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  5. ontarget

    ontarget Member

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    Absolutely the ugliest handgun ever made IMHO.
    With that said it's also an interesting design and may catch on someday. I know the Rhino has been around for a bit but I'm guessing I'm not the only one that gags a little every time I see one.
     
  6. Havok7416
    • Contributing Member

    Havok7416 Member

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    You will notice very little recoil using .357s - the recoil transfers primarily rearward with lots of noise out the front. I have the 60DS (6 inch barrel) and I have used it fairly hard over the years. It would be a great revolver to start new shooters on except they can never seem to handle cocking the hammer. On the other hand, the double action is pretty good.

    Mine is pictured below all dressed up for Halloween. It wanted to go as Frankenstein (how could I say no?).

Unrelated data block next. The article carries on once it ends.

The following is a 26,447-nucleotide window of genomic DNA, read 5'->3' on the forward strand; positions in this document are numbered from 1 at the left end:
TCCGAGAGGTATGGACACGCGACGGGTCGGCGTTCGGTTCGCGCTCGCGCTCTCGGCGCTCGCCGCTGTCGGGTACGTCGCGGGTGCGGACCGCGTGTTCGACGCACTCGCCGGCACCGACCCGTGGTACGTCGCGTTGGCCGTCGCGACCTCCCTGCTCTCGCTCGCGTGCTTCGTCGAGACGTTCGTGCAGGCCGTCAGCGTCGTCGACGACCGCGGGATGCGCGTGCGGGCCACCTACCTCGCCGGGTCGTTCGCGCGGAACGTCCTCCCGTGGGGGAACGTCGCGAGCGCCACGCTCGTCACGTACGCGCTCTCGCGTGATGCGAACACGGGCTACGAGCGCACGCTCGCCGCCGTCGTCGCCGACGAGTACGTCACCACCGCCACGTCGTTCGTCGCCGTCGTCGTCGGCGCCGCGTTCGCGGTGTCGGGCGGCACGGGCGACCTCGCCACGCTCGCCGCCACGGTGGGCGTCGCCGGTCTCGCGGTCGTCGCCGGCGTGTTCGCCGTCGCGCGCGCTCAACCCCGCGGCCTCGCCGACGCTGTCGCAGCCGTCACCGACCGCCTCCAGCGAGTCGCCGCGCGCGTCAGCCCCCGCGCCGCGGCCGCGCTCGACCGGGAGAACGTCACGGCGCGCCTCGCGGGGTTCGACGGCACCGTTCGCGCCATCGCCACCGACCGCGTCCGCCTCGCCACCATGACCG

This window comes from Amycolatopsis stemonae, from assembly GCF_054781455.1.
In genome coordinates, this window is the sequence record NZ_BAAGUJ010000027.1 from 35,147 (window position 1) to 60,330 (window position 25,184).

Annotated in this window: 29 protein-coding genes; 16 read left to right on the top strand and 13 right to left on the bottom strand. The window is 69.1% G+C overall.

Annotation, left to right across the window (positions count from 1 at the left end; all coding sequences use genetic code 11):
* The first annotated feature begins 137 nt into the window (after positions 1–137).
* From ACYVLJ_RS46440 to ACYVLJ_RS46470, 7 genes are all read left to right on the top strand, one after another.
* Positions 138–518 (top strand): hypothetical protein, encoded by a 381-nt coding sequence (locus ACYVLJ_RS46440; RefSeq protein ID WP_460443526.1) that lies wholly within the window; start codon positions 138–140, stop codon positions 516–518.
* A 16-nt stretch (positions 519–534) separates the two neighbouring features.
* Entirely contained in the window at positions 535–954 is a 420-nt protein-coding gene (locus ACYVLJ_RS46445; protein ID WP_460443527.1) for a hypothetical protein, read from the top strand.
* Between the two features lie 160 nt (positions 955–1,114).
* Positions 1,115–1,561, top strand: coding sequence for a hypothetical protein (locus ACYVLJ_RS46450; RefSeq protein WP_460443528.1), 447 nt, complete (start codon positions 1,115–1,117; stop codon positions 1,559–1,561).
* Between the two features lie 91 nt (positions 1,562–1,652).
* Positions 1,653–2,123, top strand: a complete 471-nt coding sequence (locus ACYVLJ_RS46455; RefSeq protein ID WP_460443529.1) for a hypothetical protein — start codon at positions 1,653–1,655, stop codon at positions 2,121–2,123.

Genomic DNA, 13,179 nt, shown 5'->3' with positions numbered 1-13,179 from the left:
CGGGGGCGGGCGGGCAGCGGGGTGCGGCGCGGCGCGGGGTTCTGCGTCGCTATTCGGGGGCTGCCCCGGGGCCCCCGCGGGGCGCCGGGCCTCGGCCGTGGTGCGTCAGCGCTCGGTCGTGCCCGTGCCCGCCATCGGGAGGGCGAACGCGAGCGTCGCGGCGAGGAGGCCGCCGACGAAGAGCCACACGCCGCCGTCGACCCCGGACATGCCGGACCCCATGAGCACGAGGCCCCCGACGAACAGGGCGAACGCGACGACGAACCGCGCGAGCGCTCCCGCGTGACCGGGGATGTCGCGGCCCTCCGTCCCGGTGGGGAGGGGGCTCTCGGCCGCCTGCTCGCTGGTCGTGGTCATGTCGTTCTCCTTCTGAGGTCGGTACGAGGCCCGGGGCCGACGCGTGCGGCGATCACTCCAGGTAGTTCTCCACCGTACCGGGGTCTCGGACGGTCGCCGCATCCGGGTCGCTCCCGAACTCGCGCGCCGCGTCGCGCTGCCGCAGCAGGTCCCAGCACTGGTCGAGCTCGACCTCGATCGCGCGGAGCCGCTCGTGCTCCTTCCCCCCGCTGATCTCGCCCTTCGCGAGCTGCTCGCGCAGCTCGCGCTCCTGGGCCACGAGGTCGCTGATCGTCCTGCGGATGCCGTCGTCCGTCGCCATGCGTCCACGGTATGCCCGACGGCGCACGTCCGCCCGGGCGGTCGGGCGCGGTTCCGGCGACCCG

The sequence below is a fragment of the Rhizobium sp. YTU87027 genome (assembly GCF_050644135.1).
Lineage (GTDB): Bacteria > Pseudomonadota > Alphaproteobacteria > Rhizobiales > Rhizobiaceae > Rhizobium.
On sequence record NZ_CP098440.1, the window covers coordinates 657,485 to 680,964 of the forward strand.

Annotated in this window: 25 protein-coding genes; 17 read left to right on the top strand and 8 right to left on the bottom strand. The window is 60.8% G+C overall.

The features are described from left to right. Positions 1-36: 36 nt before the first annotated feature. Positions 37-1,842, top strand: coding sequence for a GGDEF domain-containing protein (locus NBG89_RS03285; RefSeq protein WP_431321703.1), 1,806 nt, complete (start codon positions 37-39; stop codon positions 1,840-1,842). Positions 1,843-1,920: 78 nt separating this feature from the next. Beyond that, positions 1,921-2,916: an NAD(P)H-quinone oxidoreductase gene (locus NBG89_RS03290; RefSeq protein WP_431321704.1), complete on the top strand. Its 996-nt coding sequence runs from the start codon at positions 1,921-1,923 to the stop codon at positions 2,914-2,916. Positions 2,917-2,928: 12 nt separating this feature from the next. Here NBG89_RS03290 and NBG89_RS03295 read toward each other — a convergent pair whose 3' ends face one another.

[​IMG]
     
  7. kidneyboy

    kidneyboy Member

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    Pretty sure Mateba introduced this design in the late 1980s. Not a new concept and not for everybody.
     
  8. Havok7416
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    Havok7416 Member

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    Same designer but not the same gun. The Mateba was an autoloading revolver (recocks the hammer) and in .44 Mag. I haven't looked in awhile but I thought there were other calibers too.
     
  9. AK103K

    AK103K Member

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    I had a 4" version for a little while earlier this year. They are different, and maybe, just a little too different.I guess Im just an good old S&W type guy. :)

    Recoil is straight back with very little muzzle rise. The first time I shot mine, around 200 rounds of 357MAG, I felt it in my shoulder sockets the next day.

    They are smooth shooters in DA, and the triggers arent bad. The trigger could be a tad narrower though, especially for DAO. Never shot mine in SA. The "hammer" you see, isnt the hammer, but a cocker/decocker.

    This was shot at 10 yards DAO, pretty quickly, about as fast as the sights came back on target.